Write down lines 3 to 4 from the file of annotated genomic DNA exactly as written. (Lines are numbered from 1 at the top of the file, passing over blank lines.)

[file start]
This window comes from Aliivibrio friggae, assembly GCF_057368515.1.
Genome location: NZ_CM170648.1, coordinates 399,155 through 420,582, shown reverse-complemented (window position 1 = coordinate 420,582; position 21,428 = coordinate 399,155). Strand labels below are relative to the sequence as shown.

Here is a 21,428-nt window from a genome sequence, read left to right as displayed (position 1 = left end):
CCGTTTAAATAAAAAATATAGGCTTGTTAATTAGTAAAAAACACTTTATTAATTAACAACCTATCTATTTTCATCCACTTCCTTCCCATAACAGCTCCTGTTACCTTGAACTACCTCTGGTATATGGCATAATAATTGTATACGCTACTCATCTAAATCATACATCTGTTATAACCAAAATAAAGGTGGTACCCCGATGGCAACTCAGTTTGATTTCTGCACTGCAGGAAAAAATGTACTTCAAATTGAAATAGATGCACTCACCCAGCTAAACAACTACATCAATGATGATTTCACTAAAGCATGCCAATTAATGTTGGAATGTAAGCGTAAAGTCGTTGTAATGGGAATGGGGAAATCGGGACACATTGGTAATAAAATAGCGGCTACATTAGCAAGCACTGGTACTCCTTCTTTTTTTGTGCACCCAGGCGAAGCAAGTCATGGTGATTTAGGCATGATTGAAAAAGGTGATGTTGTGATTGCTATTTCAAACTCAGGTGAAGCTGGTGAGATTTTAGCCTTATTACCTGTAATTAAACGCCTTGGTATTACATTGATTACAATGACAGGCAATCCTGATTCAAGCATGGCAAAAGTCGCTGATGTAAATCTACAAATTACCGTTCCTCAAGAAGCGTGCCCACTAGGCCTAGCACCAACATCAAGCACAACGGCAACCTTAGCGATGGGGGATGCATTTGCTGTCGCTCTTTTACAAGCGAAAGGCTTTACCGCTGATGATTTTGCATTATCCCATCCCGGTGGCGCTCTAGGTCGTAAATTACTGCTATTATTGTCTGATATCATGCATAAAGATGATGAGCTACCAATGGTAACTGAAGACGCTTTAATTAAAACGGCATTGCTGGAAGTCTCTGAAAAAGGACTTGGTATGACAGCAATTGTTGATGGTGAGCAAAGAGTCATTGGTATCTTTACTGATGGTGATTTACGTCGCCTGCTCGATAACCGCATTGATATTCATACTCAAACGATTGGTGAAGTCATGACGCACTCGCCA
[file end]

Here is a 21,428-nt window from a genome sequence, read left to right as displayed (position 1 = left end):
CCGTTTAAATAAAAAATATAGGCTTGTTAATTAGTAAAAAACACTTTATTAATTAACAACCTATCTATTTTCATCCACTTCCTTCCCATAACAGCTCCTGTTACCTTGAACTACCTCTGGTATATGGCATAATAATTGTATACGCTACTCATCTAAATCATACATCTGTTATAACCAAAATAAAGGTGGTACCCCGATGGCAACTCAGTTTGATTTCTGCACTGCAGGAAAAAATGTACTTCAAATTGAAATAGATGCACTCACCCAGCTAAACAACTACATCAATGATGATTTCACTAAAGCATGCCAATTAATGTTGGAATGTAAGCGTAAAGTCGTTGTAATGGGAATGGGGAAATCGGGACACATTGGTAATAAAATAGCGGCTACATTAGCAAGCACTGGTACTCCTTCTTTTTTTGTGCACCCAGGCGAAGCAAGTCATGGTGATTTAGGCATGATTGAAAAAGGTGATGTTGTGATTGCTATTTCAAACTCAGGTGAAGCTGGTGAGATTTTAGCCTTATTACCTGTAATTAAACGCCTTGGTATTACATTGATTACAATGACAGGCAATCCTGATTCAAGCATGGCAAAAGTCGCTGATGTAAATCTACAAATTACCGTTCCTCAAGAAGCGTGCCCACTAGGCCTAGCACCAACATCAAGCACAACGGCAACCTTAGCGATGGGGGATGCATTTGCTGTCGCTCTTTTACAAGCGAAAGGCTTTACCGCTGATGATTTTGCATTATCCCATCCCGGTGGCGCTCTAGGTCGTAAATTACTGCTATTATTGTCTGATATCATGCATAAAGATGATGAGCTACCAATGGTAACTGAAGACGCTTTAATTAAAACGGCATTGCTGGAAGTCTCTGAAAAAGGACTTGGTATGACAGCAATTGTTGATGGTGAGCAAAGAGTCATTGGTATCTTTACTGATGGTGATTTACGTCGCCTGCTCGATAACCGCATTGATATTCATACTCAAACGATTGGTGAAGTCATGACGCACTCGCCA